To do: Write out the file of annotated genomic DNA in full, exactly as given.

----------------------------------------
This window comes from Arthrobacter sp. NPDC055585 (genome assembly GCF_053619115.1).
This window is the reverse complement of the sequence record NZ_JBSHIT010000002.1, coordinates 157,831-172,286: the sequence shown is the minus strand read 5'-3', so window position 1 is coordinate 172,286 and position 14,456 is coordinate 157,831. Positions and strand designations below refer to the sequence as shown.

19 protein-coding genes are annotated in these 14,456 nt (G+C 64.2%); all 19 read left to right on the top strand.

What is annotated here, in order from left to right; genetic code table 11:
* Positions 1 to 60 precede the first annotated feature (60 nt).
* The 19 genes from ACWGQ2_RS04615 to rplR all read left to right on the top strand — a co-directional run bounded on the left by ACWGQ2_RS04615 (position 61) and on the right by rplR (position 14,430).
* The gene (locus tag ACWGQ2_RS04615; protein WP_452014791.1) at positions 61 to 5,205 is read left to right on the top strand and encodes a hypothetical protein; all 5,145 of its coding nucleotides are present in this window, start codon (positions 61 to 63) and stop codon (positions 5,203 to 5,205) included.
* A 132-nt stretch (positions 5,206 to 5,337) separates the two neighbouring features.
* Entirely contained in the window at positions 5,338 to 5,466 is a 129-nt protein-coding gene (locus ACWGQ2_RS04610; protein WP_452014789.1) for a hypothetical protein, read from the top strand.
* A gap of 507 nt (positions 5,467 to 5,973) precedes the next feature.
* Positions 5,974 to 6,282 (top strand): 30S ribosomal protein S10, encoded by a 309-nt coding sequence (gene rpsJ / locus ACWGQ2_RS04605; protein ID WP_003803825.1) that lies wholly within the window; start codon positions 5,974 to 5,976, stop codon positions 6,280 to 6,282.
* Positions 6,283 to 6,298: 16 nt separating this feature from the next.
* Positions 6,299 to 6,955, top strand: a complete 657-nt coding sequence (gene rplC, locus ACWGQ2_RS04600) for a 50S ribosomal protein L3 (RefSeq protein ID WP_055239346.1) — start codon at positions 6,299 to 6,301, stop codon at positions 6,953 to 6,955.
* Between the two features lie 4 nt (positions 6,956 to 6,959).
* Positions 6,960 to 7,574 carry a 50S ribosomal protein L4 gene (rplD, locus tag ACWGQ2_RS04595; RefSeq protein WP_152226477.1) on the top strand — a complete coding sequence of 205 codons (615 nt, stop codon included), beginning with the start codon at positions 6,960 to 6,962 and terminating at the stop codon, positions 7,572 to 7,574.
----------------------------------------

This window comes from Arthrobacter sp. NPDC055585 (genome assembly GCF_053619115.1).
This window is the reverse complement of the sequence record NZ_JBSHIT010000002.1, coordinates 157,831-172,286: the sequence shown is the minus strand read 5'-3', so window position 1 is coordinate 172,286 and position 14,456 is coordinate 157,831. Positions and strand designations below refer to the sequence as shown.

19 protein-coding genes are annotated in these 14,456 nt (G+C 64.2%); all 19 read left to right on the top strand.

What is annotated here, in order from left to right; genetic code table 11:
* Positions 1 to 60 precede the first annotated feature (60 nt).
* The 19 genes from ACWGQ2_RS04615 to rplR all read left to right on the top strand — a co-directional run bounded on the left by ACWGQ2_RS04615 (position 61) and on the right by rplR (position 14,430).
* The gene (locus tag ACWGQ2_RS04615; protein WP_452014791.1) at positions 61 to 5,205 is read left to right on the top strand and encodes a hypothetical protein; all 5,145 of its coding nucleotides are present in this window, start codon (positions 61 to 63) and stop codon (positions 5,203 to 5,205) included.
* A 132-nt stretch (positions 5,206 to 5,337) separates the two neighbouring features.
* Entirely contained in the window at positions 5,338 to 5,466 is a 129-nt protein-coding gene (locus ACWGQ2_RS04610; protein WP_452014789.1) for a hypothetical protein, read from the top strand.
* A gap of 507 nt (positions 5,467 to 5,973) precedes the next feature.
* Positions 5,974 to 6,282 (top strand): 30S ribosomal protein S10, encoded by a 309-nt coding sequence (gene rpsJ / locus ACWGQ2_RS04605; protein ID WP_003803825.1) that lies wholly within the window; start codon positions 5,974 to 5,976, stop codon positions 6,280 to 6,282.
* Positions 6,283 to 6,298: 16 nt separating this feature from the next.
* Positions 6,299 to 6,955, top strand: a complete 657-nt coding sequence (gene rplC, locus ACWGQ2_RS04600) for a 50S ribosomal protein L3 (RefSeq protein ID WP_055239346.1) — start codon at positions 6,299 to 6,301, stop codon at positions 6,953 to 6,955.
* Between the two features lie 4 nt (positions 6,956 to 6,959).
* Positions 6,960 to 7,574 carry a 50S ribosomal protein L4 gene (rplD, locus tag ACWGQ2_RS04595; RefSeq protein WP_152226477.1) on the top strand — a complete coding sequence of 205 codons (615 nt, stop codon included), beginning with the start codon at positions 6,960 to 6,962 and terminating at the stop codon, positions 7,572 to 7,574.